They have an incredibly knowledgeable staff, who will explain the differences between the cheeses, give you samples galore, share their own opinions, and suggest pairings for each cheese.
At the height of rush hour in Grand Central Station, my fellow cheeser Maddie and I were drawn into a calmer and cheesier world as soon as we stopped at the Murray's counter. A cheeser named Stanley assisted us in tasting about ten cheeses, before we settled on three.
To learn more about Murray's, their caves (you can take a tour) and their cheeses (you can take a class), check out:
Murray's Cheese, a New York City landmark since 1940.
And to learn more about the interesting art of affinage (refining- the same word is used for metals) read this great NY Times article:
I decided to feature one of Stanley's personal favorites this week. The name, the flavor, and the buying experience were a winning combination. The cheese is called Ewephoria, a pun only comprehensible to an English-speaking ear. Murray's explains that this cheese was made to suit American tastebuds. It has a candy finish, like you just ate a sweet pastry. I didn't even know that was possible, but I learned from Ewephoria.
The cheese comes from North Holland, and is described as "hard", "dry", and "caramelly" by Murray's. It starts out like an ordinary cheese, but quickly morphs into something extraordinary- part cheese, part dessert. The name says it all- this cheese launches the tastebuds into a state of euphoria.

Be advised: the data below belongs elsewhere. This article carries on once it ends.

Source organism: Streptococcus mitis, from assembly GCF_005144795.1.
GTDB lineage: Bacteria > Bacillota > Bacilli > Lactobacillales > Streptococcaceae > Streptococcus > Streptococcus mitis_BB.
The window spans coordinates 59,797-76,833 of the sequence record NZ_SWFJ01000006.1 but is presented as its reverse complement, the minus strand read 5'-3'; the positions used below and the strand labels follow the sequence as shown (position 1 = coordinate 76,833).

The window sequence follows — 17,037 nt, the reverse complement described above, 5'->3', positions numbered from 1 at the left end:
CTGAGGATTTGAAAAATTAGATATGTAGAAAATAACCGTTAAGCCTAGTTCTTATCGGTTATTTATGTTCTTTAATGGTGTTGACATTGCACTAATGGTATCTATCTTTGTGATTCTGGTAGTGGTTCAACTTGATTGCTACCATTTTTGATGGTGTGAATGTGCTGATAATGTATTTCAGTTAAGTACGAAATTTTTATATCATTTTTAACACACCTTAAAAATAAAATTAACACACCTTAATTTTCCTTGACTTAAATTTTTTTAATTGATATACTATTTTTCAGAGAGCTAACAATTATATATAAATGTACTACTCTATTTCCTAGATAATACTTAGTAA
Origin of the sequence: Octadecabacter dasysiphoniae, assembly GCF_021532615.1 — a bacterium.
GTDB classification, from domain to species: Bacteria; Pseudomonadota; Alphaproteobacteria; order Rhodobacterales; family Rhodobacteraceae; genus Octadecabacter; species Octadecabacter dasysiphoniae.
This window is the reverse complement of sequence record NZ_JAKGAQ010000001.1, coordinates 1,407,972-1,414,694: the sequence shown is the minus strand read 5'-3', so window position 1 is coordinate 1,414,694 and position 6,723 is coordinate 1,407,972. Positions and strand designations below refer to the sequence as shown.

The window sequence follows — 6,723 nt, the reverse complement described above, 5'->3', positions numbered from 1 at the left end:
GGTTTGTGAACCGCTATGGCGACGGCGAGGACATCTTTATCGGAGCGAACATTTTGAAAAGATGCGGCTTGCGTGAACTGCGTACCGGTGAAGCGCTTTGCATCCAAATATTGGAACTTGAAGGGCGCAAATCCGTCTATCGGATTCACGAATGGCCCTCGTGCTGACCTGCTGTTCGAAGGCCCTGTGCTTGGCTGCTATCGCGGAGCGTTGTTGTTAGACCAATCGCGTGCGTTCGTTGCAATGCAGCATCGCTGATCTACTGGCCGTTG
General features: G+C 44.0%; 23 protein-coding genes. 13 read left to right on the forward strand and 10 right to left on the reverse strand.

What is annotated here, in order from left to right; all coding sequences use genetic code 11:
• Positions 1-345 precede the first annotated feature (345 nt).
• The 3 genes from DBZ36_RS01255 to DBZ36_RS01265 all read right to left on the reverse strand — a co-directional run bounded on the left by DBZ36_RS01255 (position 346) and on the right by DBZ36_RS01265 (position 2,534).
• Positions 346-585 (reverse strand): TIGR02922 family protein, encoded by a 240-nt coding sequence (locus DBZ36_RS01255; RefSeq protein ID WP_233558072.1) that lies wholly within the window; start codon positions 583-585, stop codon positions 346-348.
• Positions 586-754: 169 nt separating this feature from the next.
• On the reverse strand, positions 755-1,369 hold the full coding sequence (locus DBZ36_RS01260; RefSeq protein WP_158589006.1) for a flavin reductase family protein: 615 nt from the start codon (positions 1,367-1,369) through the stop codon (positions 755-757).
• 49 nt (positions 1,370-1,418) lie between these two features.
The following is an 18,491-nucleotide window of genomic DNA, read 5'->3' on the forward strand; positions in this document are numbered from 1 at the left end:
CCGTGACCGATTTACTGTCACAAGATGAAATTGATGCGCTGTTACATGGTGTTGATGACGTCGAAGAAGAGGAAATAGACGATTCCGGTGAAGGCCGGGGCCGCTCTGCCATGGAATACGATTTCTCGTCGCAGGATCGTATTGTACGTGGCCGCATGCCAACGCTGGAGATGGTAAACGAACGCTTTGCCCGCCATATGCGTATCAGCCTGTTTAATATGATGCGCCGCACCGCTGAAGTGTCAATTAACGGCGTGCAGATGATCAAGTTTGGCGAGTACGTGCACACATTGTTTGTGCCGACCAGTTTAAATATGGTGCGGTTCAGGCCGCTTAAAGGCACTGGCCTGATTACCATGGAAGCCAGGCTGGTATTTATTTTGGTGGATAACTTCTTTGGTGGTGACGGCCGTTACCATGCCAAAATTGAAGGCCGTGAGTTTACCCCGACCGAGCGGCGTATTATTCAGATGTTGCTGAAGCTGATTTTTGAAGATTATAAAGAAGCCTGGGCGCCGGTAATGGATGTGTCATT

I hereby crown ye Cheese of the Week.
Here's to a week filled with stories and cheese that are not only sweet but smart shelled too, dry as a dead whale but excitement-inducing all the same.
I was quite surprised by the sweet, candy-like finish of this cheese. It was unexpected, but completely welcome. This 85 year old Spanish duchess must have shocked the crowds when she began to dance the flamenco for her new (60 year old) husband- but they roared with approval at her sweet performance.
As I learned from the article on affinage (see above), even the rind of a cheese contributes to the taste. In Japan they've decided to take a cue from cheese and pay more attention to the outside of their smartphones: Now the cases are smart too. They can monitor your body weight, tell you if you've been exposed to radiation, and, most importantly for a cheeser- check to see if you have bad breath.
There's nothing drier than a fish out of water... except maybe a whale in a field. Although experts claim that this dead whale washed up 1/2 mile inland in East Yorkshire last week was carried in by a high tide, I'm skeptical. It seems pretty clear that she just wanted a tour of the countryside.
Now go out and eat some cheese.
Upon tasting Ewephoria, I couldn't help but exclaim out loud how great it was. The cheese's name indicates that this is a common reaction. Steve Jobs was responsible for inducing countless "oohs" and "ahhs" with his innovative products. He will be missed dearly.